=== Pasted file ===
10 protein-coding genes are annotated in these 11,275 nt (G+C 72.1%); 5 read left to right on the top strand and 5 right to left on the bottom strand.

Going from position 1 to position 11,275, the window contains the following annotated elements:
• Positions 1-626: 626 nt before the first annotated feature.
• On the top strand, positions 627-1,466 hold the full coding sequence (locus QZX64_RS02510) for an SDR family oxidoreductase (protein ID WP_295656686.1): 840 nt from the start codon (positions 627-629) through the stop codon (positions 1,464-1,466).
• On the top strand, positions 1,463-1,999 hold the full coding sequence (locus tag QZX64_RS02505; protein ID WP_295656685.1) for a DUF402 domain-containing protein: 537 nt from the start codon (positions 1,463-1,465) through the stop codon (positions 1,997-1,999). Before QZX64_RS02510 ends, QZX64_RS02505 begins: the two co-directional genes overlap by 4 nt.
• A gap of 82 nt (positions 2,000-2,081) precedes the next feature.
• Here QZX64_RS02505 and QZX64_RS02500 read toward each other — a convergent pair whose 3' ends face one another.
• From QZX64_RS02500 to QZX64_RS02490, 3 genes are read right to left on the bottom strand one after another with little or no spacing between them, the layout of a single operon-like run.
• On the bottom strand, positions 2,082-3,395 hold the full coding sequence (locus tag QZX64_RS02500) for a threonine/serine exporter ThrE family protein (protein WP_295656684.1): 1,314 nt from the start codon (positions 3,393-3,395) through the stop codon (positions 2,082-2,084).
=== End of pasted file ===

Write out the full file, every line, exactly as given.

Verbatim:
10 protein-coding genes are annotated in these 11,275 nt (G+C 72.1%); 5 read left to right on the top strand and 5 right to left on the bottom strand.

Going from position 1 to position 11,275, the window contains the following annotated elements:
• Positions 1-626: 626 nt before the first annotated feature.
• On the top strand, positions 627-1,466 hold the full coding sequence (locus QZX64_RS02510) for an SDR family oxidoreductase (protein ID WP_295656686.1): 840 nt from the start codon (positions 627-629) through the stop codon (positions 1,464-1,466).
• On the top strand, positions 1,463-1,999 hold the full coding sequence (locus tag QZX64_RS02505; protein ID WP_295656685.1) for a DUF402 domain-containing protein: 537 nt from the start codon (positions 1,463-1,465) through the stop codon (positions 1,997-1,999). Before QZX64_RS02510 ends, QZX64_RS02505 begins: the two co-directional genes overlap by 4 nt.
• A gap of 82 nt (positions 2,000-2,081) precedes the next feature.
• Here QZX64_RS02505 and QZX64_RS02500 read toward each other — a convergent pair whose 3' ends face one another.
• From QZX64_RS02500 to QZX64_RS02490, 3 genes are read right to left on the bottom strand one after another with little or no spacing between them, the layout of a single operon-like run.
• On the bottom strand, positions 2,082-3,395 hold the full coding sequence (locus tag QZX64_RS02500) for a threonine/serine exporter ThrE family protein (protein WP_295656684.1): 1,314 nt from the start codon (positions 3,393-3,395) through the stop codon (positions 2,082-2,084).